As we pull the cold-weather gear from the closets and brace ourselves for the onset of the sniffles and coughs that come like clockwork during the winter months, it is important for parents to know that sometimes seasonal sniffles can mean more than just the common cold or flu.

Respiratory syncytial virus, referred to as RSV, is a prevalent virus that usually causes cold-like symptoms in adults and children. For premature babies or people with certain risk factors, RSV can be serious.

What is RSV?

RSV is an upper respiratory tract infection that virtually all babies contract by the time they turn 2 years old. While mild in most children, RSV is the leading cause of hospitalization of infants under the age of 1, accounting for more than 125,000 hospitalizations in the United States annually. RSV is also responsible for one in every 13 visits to a pediatrician and one in every 38 emergency room trips for children up to the age of 5.

RSV recurs yearly and can be contracted more than once over a child’s lifetime. The “RSV season,” when RSV outbreaks are considered widespread in a given area, varies from year to year and state to state. In most of North America, including New York, the typical season begins in October or November and continues for four to five months.

Which babies are most at risk?

All babies are at risk for contracting RSV, especially within the first six months of life. Babies born premature (earlier than 36 weeks gestational age) are particularly vulnerable because their growth in the womb is disrupted by their early arrival. Because of this, these preemies have underdeveloped lungs and lack important antibodies they need to fight off infections.

Additional factors, such as low birth weight (less than 5½ pounds), contact with other children at daycare or through school-age siblings, a family history of asthma and exposure to tobacco smoke, also put babies at high risk for contracting RSV.

In addition, babies suffering from lung disease, heart disease or immune deficiencies should be closely watched for a longer period of time because RSV can lead to severe lower respiratory tract infections, including bronchiolitis or pneumonia.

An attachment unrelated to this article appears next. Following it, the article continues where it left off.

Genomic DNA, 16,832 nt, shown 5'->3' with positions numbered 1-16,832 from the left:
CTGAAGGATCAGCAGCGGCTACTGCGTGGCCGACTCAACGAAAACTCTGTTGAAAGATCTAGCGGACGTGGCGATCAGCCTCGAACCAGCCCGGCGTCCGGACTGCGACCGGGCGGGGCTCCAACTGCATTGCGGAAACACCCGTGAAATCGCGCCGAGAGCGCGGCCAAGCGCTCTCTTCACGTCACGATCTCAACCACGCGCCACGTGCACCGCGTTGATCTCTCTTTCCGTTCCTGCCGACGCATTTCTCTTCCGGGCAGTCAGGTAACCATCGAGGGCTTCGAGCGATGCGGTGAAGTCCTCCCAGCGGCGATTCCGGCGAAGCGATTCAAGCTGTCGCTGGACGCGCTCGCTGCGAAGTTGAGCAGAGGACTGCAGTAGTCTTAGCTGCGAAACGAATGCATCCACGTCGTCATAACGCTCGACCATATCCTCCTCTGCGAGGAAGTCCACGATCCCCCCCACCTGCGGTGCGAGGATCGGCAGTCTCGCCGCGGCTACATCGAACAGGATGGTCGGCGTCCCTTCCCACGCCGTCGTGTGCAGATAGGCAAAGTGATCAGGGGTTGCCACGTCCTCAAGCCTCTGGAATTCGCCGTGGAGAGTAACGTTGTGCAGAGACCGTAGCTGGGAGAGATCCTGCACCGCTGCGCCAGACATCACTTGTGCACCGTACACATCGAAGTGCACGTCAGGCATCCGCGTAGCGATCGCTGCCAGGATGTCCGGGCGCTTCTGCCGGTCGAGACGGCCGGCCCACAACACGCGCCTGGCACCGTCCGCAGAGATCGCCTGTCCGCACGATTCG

How do I know if my child has RSV?

Common symptoms of RSV include runny nose and fever. A severe cough, persistent wheezing or difficulty breathing also may occur. Possible symptoms of a more serious infection include apnea (if the baby stops breathing for more than ten seconds), or when the baby turns blue or breathes so fast that you can’t feed the baby. It is recommended that you call your child’s pediatrician or visit the emergency room if your baby is experiencing such symptoms.

How can I keep my child safe?

Parents need to be exceptionally vigilant during the winter months when babies are most susceptible to illnesses like the common cold, flu and RSV. Keep other children and adults who have coughs and colds, or who are sneezing, away from your baby. As RSV lives in tissues and on surfaces for hours, you can also help prevent the spread of RSV by frequently cleaning your baby’s bedding, toys and personal items and asking people who touch your baby to wash their hands or use antibacterial gels.

You know your baby best; trust your instincts. Take the necessary precautions to keep your family healthy and, as always, consult a physician when you are concerned.

Basic Veggie Soup

Canned soups are often over-processed and full of salt. This will take you mere minutes to make, and it’s downright good and healthy.

Quick Spinach-White Bean Soup

Ingredients1 c. chopped onion 1 c. chopped carrot 1 c. chopped celery 2 tsp. oil 3 (14.5 oz.) cans chicken broth 1 (10 oz.) box frozen chopped spinach ¾ c. uncooked tubetti or ditalini pasta ½ tsp. dried oregano ½ tsp. dried basil ¼ tsp. ground black pepper 1/8 tsp. garlic powder 2 (15 oz.) cans Cannellini, Great Northern or white beans, rinsed and drainedDirectionsIn a large saucepan over medium heat, cook onion, carrot and celery in oil for five minutes. Add chicken broth, spinach, pasta, oregano, basil, pepper and garlic powder. Cover and bring to a boil. Reduce heat and simmer for 20 minutes. Add beans, and cover cooking saucepan for five more minutes.YieldNutrition

Mediterranean Tomato Soup with Rice

Ingredients2 cans (14.5 ounces each) gluten-free, low-sodium chicken broth, such as Swanson’s Natural Goodness 1 can (15 ounces) petite diced tomatoes, including juices 1/4 c diced fresh onion 1-1/2 Tbs. of finely chopped fresh oregano, basil, marjoram and rosemary, plus extra for garnish 1/2 tsp. sugar 1/4 tsp. salt, or to taste 1/4 c instant brown riceDirectionsCombine all the ingredients in a two-quart heavy saucepan. Bring to a boil over high heat, reduce the heat to low, and simmer, covered, for 20 minutes. Serve hot, garnished with a sprinkle of fresh herbs. Brimming with the fresh herb flavors of southern France, this recipe uses instant rice that slightly thickens the soup as it cooks and gives it body. If you don’t like chunks of tomato, puree the tomatoes in a blender before you cook them. Or, puree the entire soup with an immersion blender after it has simmered 20 minutes for an extra-smooth consistency.Yield4 servingsNutrition

Snowman Cookies

Craft delightful snowman cookies with this recipe.